Pelvic Girdle Pain (PGP), formerly known as Symphysis Pubis Dysfunction (SPD), is a common health condition during pregnancy. If not properly treated, PGP it can lead to anxiety, depression and poor quality of life for pregnant women. Fortunately, with early intervention and multidisciplinary approach, an excellent outcome is possible.
The Pelvic Girdle is the other name of the pelvis or the pelvic bone. This connects the trunk with the legs and plays an important role in the support and balance of the body. Pelvic girdle pain (PGP) refers to pain in the pelvis during the pregnancy and post-childbirth period.
Dr Raja Gangopadhyay has written an article which provides an overview of PGP and its impact on the wellbeing of the mother during the pregnancy and beyond.
As Dr. Gangopadhyay says:
PGP happens due to the instability of the pelvic joints during pregnancy. As a compensatory mechanism, the muscles surrounding these joints (abdominal, pelvic floor, gluteal and para-spinal muscles) work harder. This results in muscle stiffness and pain, resulting in back pain and PGP in pregnancy.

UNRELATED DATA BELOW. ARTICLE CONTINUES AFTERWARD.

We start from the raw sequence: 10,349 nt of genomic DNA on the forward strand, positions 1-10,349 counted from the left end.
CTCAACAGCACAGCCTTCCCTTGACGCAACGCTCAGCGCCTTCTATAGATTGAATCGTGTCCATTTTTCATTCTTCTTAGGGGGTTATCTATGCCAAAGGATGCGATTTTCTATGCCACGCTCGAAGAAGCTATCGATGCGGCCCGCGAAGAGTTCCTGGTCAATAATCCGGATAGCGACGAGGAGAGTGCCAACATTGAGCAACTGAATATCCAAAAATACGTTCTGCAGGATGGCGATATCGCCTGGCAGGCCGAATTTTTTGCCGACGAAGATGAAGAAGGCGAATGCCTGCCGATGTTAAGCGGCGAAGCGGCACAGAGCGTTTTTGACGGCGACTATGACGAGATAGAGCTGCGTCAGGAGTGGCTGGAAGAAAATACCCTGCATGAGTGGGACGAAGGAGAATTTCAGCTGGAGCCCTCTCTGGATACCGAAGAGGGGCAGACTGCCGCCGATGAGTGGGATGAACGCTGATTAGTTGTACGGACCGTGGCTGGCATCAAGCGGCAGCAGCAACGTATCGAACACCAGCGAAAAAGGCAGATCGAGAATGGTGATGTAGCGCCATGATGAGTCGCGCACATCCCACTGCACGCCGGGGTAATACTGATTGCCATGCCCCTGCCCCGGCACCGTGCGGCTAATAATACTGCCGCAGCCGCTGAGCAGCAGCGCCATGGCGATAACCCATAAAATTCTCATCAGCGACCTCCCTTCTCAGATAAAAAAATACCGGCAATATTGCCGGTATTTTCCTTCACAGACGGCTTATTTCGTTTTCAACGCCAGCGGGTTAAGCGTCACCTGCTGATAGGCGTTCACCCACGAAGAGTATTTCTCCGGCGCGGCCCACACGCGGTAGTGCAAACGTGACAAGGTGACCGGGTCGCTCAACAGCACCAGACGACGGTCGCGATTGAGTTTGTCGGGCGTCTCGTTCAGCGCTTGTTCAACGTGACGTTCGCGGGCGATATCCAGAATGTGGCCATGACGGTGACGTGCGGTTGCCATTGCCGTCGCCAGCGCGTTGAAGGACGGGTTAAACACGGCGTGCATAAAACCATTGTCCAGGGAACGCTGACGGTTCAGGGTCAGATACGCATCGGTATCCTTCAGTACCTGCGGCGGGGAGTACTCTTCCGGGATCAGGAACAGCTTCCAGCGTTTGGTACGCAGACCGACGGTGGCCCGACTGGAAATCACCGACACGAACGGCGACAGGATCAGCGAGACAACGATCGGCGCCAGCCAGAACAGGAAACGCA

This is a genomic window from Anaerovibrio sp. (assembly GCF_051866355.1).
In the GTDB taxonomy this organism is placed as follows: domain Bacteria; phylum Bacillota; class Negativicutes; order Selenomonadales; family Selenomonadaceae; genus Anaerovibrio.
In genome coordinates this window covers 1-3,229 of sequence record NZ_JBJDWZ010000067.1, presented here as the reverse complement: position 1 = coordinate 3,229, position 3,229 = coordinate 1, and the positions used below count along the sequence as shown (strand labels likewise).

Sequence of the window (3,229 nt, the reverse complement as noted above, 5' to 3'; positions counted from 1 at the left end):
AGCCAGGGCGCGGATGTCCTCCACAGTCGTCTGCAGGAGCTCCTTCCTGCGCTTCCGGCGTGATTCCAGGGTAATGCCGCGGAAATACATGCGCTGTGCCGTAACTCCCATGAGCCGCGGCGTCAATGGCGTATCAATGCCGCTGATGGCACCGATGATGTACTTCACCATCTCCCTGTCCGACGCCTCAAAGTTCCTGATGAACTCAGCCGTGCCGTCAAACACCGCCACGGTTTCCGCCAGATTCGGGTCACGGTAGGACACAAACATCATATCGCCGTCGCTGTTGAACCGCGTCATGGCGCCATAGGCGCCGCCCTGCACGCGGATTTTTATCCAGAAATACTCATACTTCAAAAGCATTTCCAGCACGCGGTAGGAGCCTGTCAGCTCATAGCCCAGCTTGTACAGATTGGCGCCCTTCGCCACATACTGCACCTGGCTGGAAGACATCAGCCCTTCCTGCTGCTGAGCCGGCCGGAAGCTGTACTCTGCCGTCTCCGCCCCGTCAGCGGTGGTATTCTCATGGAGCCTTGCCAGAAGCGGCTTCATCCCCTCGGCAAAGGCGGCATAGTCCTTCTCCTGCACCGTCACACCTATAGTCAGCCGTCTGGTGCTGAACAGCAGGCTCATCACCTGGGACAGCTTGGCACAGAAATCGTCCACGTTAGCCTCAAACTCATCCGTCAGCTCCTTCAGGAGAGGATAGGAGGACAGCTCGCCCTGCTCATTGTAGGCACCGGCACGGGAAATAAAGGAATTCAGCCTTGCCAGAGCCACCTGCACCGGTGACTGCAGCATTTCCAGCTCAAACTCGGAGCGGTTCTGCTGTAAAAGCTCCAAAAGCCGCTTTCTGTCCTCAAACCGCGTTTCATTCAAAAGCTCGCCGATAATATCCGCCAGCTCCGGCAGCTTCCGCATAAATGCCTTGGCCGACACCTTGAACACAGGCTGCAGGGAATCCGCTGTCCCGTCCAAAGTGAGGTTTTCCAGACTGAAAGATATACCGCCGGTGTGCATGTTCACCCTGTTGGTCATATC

While it may not be possible to prevent PGP entirely, measures can be taken before pregnancy or during early pregnancy to minimise the risk of developing this condition. Women who do experience PGP can benefit from a multidisciplinary approach which improves the existing symptoms, prevents further worsening of the symptoms, and improves their quality of life and wellbeing.